Despite being a number that actively hurts the team, PIM is a typical stat used in deep fantasy leagues too add some depth beyond goals and assists. Penalties can be part of a nasty skater's game, or a sign of poor play leading to regular obstruction calls. If the player is just mean, does his PIMs number stay the same as a sophomore and beyond? And if the penalties are due to poor abilities, does this number decrease as the player develops into a better NHLer?
Here is a list of several rookies from the 2014-15 and 2015-16 seasons, along with their penalty minute totals since their rookie campaigns:
|Rookie||2015-16 PIMs||2015-16 PIMs||2016-17 PIMs|
* indicates an injury during the year. I intentionally included mainly players who played close to a full season in each year, to avoid confusion over PIM/game rates.
There are LOTS fo different types of players in the above table, so lest try to break players into groupings:
– Klingberg and Parayko are both top 4 offense-first d-men, so it makes sense that their PIM numbers stay fairly steady from year-to-year. They aren't being bred into shutdown guys yet.
– Ekblad and Nurse I would categorize more as "all-around/shutdown top-4 d-men". In Ekblad's case, it makes sense that his PIMs climb over the years as he receives more and more of the workload that forces him to take penalties against tougher opponents. In Nurse's case, he started high, so maybe he didn't have room to grow this number (he was on pace for a similar sophomore mark before his injury). Maybe I'm giving Nurse too much credit, and he's more of a 2nd/3rd pair blocker/bruiser comparable to Edmundson, who true to this role is maintaining steady time in the penalty box. This wouldn't surprise me.
– Domi, Lee, and Bennett are the "tough guys" on the list – the top-nine wingers who were drafted both for their goal-scoring and their mean edge. Domi had so many rookie PIMs that he couldn't maintain the pace in his second year (even before injury), but Bennett and Lee grew their numbers over the years to reach their current sustainable pace. I expect this is a trend, and that fiestier young players take more time to reach their penalty-minute plateau. So be patient.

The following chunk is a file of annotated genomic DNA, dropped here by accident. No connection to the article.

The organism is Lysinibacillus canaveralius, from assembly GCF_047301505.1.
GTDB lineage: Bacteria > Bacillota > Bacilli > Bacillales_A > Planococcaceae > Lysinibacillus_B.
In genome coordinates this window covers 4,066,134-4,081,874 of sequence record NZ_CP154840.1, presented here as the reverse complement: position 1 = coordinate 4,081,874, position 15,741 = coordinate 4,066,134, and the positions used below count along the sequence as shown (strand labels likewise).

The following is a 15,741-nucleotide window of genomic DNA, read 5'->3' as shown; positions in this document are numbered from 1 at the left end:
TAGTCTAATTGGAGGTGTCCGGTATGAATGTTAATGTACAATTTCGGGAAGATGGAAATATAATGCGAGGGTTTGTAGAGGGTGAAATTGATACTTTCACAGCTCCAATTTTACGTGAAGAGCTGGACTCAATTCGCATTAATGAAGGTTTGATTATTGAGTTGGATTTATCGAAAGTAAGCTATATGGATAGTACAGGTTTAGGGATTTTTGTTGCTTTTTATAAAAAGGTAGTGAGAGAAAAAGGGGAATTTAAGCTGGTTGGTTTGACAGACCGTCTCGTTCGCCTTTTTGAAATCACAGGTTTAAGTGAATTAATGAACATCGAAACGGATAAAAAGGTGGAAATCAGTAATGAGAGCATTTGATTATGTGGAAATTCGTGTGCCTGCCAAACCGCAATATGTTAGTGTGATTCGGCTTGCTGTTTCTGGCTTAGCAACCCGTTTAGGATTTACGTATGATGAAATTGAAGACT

– Paquette is the only career agitator/energy forward on the list, so he will have to represent the bottom-six rookies who carve this niche for themself. He racked up decent minutes when he started, but kicked production into gear once he found his role.
– The more one-dimensional scorers/playmaers like Panarin, Duclair, Wennberg, and Drouin actually dropped thier penalty totals as they matured. This could be a result of them getting better defensively and taking less d-zone penalties.
– I would've expected the same trend from guys like Larkin, Kuznetsov, Forsberg, and Lindberg, but instead these guys throw a wrench in the plans. Larkin, an even-strength workhorse, stayed flat as a sophomore, while the flashy Kuznetsov actually continues taking more. I have no explanation for this other than his increased ice time giving him more time to take offences. Forsberg is al ovr the place with his totals, and Lindberg dropped his by nearly a quarter. These guys are the ones that show us that no matter how many trends I try to find in articles like this, there is always chaos.
Now, here are the rookies that have spent the most time in the sin bin so far in 2017:
– Coleman and Lemiuex probably follow a similar PIM path to Paquette above – all are bottom-six guys who need to fill the physical niche. Their games-played may not always be 82, but their PIM totals should be steady investments. Kuraly has a pedigree of penalty-inutes in the NCAA, but if he sticks in his 3rd-line role he could also follow the path of Lindberg – another pivot capable of potting some points while also racking up a few minutes of shame.
– AJ Greer will follow the Lee/Bennett/Domi power-forward path of growing his totals over time until he finds his personal plateau. Expect season-over-season growth for a year or two, unless like Domi he hits a ridiculous number in year one.
– Charlie McAvoy (depending on who you ask), will probably be more comparable to Klingberg/Parayko than Ekblad/Nurse. Based on this, dont expect his PIM totals to significantly grow next year and beyond. He is already in his role so there's no need to expect a jump in anything but points.
– Robert Hagg…will not be compable to Klingberg or Ekblad. He fits much better into the archetype that Edmundson fills above – which also resulted in steady penlty-taking from year-to-year. Growth would likely only come as a result of more games played.
A few more first NHL goals to present this week:
What a move at the line by Charles Hudon and what a finish for a spectacular first:
Mike Amadio takes advantage of a bad turnover and doesn't waste his chance:
Brendan Lemieux gets in the right lane to tip home his first:
Thanks for reading, and best of luck positioning yourself for long-term roto league success!